Last week, a federal judge in the Northern District of Illinois lifted the weight of collective action certification off Life Time Fitness, Inc. and refused to certify a proposed collective of more than 6,000 personal trainers because each trainer’s employment varied too much to resolve their potential claims on a collective basis.… Continue Reading
Authored by Alex Passantino
‘Twas the week before Christmas, 2-0-1-5 When the poetry elves on the blog came alive. Crafting their rhymes with a purpose so clear: Presenting the wage-hour gems of the year.
BlackBerry devices may be a thing of the past; but smartphones–and their ability to allow employees to be constantly connected–certainly aren’t going away any time soon.
Expert witness fees are not recoverable under the FLSA. So held the Second Circuit in a decision that highlights a strategy we have previously discussed for employers to fend off class/collective actions.
Authored by Steve Shardonofsky
In the beginning, the U.S. Supreme Court decided in Genesis Healthcare that an FLSA case is moot when the plaintiff accepts an offer of full relief. As we noted in our previous blog, the decision left open, however, the question of what happens when the plaintiff affirmatively declines the offer or when the offer expires, … Continue Reading
The two-step “send notice now/worry later” approach to FLSA collective actions — in which courts approve notice to potential collective action members under the lenient standard but comfort defendant-employers with the bromide of “don’t worry, we can revisit the issue at the decertification stage under a more rigorous standard” — continues to leave … Continue Reading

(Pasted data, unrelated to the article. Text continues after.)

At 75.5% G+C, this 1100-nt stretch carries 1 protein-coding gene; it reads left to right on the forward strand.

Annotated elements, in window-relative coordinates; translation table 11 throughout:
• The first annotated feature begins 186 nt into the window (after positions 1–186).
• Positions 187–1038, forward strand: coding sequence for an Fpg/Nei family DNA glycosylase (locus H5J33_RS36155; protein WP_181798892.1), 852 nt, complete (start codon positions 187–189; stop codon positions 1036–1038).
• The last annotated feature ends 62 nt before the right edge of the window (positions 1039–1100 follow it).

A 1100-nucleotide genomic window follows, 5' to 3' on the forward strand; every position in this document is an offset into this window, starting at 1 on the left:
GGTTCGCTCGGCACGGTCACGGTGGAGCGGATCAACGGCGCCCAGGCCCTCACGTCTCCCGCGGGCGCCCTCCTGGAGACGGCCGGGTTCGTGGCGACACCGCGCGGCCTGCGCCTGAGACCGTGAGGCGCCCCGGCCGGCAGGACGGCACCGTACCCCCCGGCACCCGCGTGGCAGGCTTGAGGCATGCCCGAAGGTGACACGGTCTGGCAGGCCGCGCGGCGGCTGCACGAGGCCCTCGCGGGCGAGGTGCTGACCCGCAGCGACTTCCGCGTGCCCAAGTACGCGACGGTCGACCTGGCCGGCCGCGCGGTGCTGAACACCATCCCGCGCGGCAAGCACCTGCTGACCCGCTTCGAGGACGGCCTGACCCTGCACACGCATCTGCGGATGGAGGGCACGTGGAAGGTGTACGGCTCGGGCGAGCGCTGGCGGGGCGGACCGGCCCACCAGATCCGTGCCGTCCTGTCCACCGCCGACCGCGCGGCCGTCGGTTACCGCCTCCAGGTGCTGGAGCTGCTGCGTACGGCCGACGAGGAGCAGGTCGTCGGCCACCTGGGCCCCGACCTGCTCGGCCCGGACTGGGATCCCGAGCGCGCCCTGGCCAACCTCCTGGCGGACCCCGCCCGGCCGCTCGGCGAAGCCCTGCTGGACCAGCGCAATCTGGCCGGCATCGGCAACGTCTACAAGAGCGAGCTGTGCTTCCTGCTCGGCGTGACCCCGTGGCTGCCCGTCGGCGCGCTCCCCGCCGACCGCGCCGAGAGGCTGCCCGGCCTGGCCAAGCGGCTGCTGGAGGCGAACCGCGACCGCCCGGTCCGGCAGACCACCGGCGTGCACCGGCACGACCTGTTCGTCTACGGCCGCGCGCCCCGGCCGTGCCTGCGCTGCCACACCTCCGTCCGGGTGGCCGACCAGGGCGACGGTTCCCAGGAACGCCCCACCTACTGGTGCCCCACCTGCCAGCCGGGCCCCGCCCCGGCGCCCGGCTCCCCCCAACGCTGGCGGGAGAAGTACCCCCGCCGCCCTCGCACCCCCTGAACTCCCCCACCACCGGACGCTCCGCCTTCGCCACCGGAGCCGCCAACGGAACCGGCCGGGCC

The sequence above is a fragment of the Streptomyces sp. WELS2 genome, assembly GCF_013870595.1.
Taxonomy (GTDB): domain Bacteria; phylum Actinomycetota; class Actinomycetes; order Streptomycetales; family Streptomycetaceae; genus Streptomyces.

Authored by Jessica Lieberman
The decision whether to reclassify employees whose exempt status is arguable can sometimes create something of a double bind for employers: reclassification should be the conservative approach, but it also can be risky if it is interpreted as evidence that the prior classification was wrong. For this reason, employers may fear that reclassification aimed at reducing … Continue Reading
Leading employment law firm Seyfarth Shaw has updated its definitive guide to the litigation of wage and hour lawsuits. Co-authored by three Seyfarth partners and edited by the chair of the firm’s national wage-hour practice, Wage & Hour Collective and Class Litigation is an essential resource for practitioners. The unique treatise provides insight into litigation strategy through all phases … Continue Reading
2014 saw no letup in the deluge of wage and hour litigation. Year-to-year, federal wage and hour lawsuits filed in federal courts increased by another 4.7%, bringing the total increase in federal court wage and hour cases over the past decade to more than 238%. With the increase in litigation in this area, … Continue Reading
When negotiating a collective action notice to potential opt-in plaintiffs upon an order for or agreement to conditional certification, a defendant-employer often seeks to include language in the notice that if plaintiffs lose the case, they may be liable to the defendant for costs. Not surprisingly, plaintiffs’ counsel usually resists including such a … Continue Reading